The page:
Shed Hunting Tactics
By Aron Snyder
Shed hunting was once a hobby for me, but now it has become a bit more like an addiction; glassing open fields and tree lines, putting leather to the ground and coming back to the truck with a back full of bone is about as good as it gets in the months of spring and it’s a great way to cure the built up cabin fever from the winter months.
Now I’m not sure there’s such a thing a shed hunting expert, but if there was, I think I’m getting somewhat close to achieving that title (or I’d like to think so anyway).
A few of my fellow “shed heads” get together every spring and will generally find between 30-50 sheds in a couple weekends of hunting. We all have our preferred tactics and one is certainly not better than the other, but each of us are successful on every trip.
This method isn’t much different than glassing for an animal; set up on a high point, get out the binoculars and start gridding out open fields and tree lines. When you think you have something spotted, break out the spotting scope and verify.
When I’m doing this, I start with hard wood tree lines first, picking apart every stick, twig or antler sticking up out of the grass.
After the tree line is picked clean, I will start gridding out the center of the meadow looking for anything that resembles an antler.
This tactic won’t find you every shed in the area, but you will at least know that anyone driving by won’t find them before you. That way you can mark off that spot as “glassed” and come back on foot at a later time for a closer look.
This is easy and simple, walk every fence line you have in the area, hoping to find a shed that has dropped off after a bull has jumped the fence.
Finding success with this tactic is going to depend on the time your doing it more than a strategy. If someone has driven the road before you, chances are they will find anything close to the road. That doesn’t mean more sheds won’t drop on a later date, but there’s nothing worse than scanning the sides of a dirt road for miles and finding a couple other guys with a truck load of bone at the end of it.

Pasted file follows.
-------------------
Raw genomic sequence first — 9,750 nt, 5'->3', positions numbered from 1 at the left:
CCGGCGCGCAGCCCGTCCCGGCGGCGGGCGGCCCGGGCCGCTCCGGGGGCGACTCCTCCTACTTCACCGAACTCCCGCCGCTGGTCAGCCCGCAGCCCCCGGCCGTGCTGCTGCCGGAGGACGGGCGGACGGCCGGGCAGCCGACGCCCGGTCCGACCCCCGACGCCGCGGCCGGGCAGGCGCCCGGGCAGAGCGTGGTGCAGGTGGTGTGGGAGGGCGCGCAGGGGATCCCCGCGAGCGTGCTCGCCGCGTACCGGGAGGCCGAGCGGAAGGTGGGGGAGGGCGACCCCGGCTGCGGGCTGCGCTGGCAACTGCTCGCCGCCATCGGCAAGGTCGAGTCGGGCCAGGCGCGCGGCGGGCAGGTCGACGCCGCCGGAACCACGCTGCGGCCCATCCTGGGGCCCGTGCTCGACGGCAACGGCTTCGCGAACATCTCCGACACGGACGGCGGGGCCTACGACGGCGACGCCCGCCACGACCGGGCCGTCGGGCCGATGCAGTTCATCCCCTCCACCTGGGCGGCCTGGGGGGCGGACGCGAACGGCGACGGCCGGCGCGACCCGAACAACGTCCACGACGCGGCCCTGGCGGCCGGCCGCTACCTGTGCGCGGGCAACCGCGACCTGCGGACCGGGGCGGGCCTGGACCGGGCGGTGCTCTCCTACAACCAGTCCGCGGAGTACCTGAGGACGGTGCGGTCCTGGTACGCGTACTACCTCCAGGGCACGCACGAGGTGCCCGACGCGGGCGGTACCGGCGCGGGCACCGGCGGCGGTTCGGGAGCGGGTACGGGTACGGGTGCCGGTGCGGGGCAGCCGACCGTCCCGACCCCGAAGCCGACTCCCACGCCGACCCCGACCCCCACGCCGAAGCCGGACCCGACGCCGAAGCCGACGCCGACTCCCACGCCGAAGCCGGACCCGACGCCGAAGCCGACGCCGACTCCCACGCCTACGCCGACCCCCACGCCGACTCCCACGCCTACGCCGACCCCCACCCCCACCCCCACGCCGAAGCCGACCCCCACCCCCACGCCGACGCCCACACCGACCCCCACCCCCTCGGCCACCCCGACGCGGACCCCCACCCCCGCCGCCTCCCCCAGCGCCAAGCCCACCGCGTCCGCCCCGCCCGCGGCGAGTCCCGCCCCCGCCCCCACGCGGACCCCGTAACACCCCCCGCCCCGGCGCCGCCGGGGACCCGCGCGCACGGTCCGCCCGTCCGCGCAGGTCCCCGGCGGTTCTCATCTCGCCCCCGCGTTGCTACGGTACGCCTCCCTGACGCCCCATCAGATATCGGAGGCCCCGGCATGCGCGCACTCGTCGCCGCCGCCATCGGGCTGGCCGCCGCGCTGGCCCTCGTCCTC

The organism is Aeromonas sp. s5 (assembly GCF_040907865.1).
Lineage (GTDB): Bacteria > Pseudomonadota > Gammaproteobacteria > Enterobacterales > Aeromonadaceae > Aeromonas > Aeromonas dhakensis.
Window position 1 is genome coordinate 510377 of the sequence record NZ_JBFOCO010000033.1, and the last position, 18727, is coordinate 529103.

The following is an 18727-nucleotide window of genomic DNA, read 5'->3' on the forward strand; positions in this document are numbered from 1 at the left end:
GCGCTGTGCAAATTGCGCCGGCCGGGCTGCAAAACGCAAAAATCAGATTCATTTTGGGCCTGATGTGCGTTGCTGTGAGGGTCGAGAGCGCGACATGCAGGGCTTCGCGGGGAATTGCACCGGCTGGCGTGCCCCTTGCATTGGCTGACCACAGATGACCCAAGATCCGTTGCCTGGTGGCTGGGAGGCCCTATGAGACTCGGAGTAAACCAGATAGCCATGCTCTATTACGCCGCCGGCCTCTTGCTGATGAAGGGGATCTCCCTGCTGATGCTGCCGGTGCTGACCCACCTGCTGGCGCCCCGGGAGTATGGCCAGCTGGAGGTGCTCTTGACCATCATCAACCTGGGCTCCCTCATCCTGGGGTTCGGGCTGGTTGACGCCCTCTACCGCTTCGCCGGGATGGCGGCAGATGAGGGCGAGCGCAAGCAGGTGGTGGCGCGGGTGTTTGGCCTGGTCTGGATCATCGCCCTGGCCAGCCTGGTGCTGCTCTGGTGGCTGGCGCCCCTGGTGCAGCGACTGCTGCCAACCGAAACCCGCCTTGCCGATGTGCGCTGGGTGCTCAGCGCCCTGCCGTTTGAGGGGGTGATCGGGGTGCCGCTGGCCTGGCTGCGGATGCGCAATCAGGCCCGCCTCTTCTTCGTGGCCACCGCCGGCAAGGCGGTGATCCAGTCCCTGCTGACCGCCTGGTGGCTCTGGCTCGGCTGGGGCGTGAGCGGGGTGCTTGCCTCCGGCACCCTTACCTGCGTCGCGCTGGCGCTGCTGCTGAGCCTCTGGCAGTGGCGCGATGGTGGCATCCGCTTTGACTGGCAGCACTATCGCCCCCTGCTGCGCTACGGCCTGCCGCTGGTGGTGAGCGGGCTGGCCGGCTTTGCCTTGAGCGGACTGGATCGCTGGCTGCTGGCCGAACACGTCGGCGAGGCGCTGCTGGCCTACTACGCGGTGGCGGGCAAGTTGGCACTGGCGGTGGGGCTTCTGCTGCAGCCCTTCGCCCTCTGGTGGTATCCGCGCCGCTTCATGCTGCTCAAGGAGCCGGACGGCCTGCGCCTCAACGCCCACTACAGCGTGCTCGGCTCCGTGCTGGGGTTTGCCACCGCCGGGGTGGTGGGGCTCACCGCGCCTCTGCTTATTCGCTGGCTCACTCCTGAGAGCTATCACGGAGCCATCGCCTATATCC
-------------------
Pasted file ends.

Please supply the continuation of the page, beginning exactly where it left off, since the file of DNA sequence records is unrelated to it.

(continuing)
Glassing is also going to play a huge part in road hunting for sheds and any meadow or field should be picked apart as quickly as possible. It’s first come first serve, so get the easy one out of the way.
Sweeping the Road Side
The title of this may not make sense at first, but it’s a really easy way to find sheds.
Elk will usually feed through any grassy area they can find in the springtime, but if that area happens to be by a road, they will run into the closest tree line when they hear a motor vehicle getting close. With the elk running into the trees (and a little help from low hanging branches) you can bet that any patches of trees beside a roadway is going to have a few sheds laying in the middle.
We usually do a sweep of the trees with 3 or for guys, keeping a 10-meter spread and staying abreast the entire time.
Boots on the ground
The more areas you walk the better chance of finding a shed, but I would break out the areas by the likelihood of finding something worthwhile.
- 1)Open Fields and grassy meadows
- 2)Aspen/hardwood meadows
- 3)Hardwood patches
- 4)Fence lines
- 5)Aspen and conifer transition areas
- 6)North facing timber
Keep in mind that shed hunting is cabin fever release as much as anything, so load up all the new cool gear you’ve acquired through the winter, break in your new boots and take some elk stakes out of the freezer… it’s going to be a fun trip!